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  • Roxanne Schorbach


This past July I made my second trip to Kabingo, Uganda. I learned many new things about the village and the people who live there. It was a good visit with some new and some returning volunteers that I had previously met.

My task was to photograph the work of the volunteers and to document activities around the village. I remember one day that Ashley Cox mentioned she wanted to pick up some soap that the primary school children had made and I asked to go along.

We were greeted by a dozen school children who had made special plans for presentations about their projects. One of them was Deus Ssewakiryang, a primary 4 student who described the process of making soap to us. He was a bit nervous, but his teacher coached him, as he explained the process used to mix, mold and bring to market bars of soap! He told us about the costs involved for the ingredients and how they priced and packaged the soap for market. We were impressed.

Then I found out that a group of women from Kabingo were also making soap. Their project was started in hopes of making a bit of extra income while saving money buying something they needed every day. In the market bars of soap sell for between 4,000 – 5,000 Ugandan Shillings, but they are able to make and sell Kabingo Soap for 3,500 Shillings - with a profit. Husbands are happy saving a little money and the women are happy being able to produce something of value that brought in a little profit.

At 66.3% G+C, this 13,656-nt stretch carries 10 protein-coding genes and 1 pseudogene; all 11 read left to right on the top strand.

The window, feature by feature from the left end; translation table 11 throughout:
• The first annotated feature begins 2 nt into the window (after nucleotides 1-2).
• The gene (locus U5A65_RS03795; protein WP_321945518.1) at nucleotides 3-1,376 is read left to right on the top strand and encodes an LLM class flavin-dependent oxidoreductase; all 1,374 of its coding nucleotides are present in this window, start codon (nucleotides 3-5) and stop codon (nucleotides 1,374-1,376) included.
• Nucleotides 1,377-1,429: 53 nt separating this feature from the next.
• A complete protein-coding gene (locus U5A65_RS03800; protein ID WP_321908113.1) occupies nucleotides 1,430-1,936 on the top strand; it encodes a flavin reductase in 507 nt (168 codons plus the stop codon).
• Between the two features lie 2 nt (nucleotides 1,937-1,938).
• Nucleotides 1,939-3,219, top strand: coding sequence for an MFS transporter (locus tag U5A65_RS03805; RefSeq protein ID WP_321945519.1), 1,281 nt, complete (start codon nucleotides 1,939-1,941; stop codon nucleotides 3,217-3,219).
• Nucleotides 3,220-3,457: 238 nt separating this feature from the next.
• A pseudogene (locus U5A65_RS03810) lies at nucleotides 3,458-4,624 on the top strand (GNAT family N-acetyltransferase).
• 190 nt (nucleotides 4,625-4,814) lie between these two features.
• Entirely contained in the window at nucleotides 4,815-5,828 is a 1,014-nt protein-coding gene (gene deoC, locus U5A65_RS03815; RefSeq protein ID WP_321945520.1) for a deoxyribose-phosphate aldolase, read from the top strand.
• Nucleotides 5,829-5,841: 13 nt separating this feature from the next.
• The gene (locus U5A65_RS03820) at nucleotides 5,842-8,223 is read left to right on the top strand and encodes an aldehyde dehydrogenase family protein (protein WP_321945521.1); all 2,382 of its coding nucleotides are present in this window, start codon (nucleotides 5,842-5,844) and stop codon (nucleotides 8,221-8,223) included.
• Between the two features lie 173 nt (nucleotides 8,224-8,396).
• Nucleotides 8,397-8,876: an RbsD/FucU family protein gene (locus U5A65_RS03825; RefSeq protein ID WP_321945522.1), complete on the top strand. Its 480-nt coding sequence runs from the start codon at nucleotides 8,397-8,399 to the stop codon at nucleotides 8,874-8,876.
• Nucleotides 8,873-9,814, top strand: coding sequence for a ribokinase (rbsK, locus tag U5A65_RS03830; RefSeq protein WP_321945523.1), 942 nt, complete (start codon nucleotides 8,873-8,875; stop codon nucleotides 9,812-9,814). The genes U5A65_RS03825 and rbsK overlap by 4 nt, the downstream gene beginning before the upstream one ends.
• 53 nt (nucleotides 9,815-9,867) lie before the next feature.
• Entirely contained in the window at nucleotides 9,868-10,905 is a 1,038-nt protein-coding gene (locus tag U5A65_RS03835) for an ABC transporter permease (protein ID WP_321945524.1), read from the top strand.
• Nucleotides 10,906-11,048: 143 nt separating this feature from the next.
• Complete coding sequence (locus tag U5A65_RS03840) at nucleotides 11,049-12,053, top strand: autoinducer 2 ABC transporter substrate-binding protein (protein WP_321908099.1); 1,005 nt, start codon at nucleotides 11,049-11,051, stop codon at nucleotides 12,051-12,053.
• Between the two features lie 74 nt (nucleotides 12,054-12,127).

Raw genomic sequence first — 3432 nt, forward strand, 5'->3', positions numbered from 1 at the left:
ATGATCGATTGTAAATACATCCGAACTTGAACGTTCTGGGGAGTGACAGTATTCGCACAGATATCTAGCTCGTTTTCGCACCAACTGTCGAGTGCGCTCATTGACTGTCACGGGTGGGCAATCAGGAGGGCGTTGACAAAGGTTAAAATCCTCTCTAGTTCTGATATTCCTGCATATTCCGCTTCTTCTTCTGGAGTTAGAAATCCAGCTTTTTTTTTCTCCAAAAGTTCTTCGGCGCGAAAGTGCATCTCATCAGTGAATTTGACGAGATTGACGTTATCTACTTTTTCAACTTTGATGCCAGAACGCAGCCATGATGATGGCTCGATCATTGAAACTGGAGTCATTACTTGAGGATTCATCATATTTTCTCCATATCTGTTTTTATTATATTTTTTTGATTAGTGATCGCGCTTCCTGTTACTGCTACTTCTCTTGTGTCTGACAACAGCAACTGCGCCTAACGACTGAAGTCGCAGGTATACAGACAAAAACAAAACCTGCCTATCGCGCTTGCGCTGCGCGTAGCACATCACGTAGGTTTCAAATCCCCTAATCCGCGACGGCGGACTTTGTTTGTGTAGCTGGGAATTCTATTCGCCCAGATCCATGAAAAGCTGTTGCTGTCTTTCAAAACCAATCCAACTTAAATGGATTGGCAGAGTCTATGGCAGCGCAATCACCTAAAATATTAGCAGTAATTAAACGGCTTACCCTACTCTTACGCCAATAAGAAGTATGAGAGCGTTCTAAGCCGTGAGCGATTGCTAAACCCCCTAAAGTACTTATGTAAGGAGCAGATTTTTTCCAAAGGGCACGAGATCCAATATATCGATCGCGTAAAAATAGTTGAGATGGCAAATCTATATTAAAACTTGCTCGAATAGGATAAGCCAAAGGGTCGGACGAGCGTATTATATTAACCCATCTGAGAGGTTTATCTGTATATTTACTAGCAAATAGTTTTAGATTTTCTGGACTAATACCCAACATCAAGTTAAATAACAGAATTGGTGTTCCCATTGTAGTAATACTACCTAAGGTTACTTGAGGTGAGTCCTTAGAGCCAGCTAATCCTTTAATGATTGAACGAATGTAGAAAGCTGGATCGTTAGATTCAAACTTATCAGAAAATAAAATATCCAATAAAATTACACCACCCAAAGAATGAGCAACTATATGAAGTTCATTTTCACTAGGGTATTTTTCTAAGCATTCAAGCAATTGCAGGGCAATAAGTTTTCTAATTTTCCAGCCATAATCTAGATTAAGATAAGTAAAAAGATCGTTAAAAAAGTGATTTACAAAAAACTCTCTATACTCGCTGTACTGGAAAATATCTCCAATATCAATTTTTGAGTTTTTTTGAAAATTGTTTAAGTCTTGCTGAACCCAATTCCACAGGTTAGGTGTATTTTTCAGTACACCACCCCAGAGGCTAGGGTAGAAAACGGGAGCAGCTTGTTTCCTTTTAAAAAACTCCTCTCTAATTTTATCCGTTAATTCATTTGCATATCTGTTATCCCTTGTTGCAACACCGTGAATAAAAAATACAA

Elizabeth Nabbanja, explained to Melissa Auvil and I their process of making soap. The group of women make two types of soap – bathing soap which has a bit of perfume included, and general cleaning soap. Last March, after making an outline and a rough business plan, the women pooled their money and purchased certain supplies and ingredients to make soap bars. A bucket, big stirring sticks, some caustic soda (lye), oil, perfume, a mold for the soap and a few other things were needed. The limiting factor was the mold as it would only produce 18 bars of soap for each production run.

After some time they understood and perfected the soap making process and hope to purchase more supplies, in particular another mold and more perfume, and increase production.

The women get together on a Friday afternoon to mix the solution then let it cool overnight. The following morning they meet again to finish the process and pour the soap into the mold to set. It’s a time of bonding and socializing while they are producing a product the whole community can benefit from.

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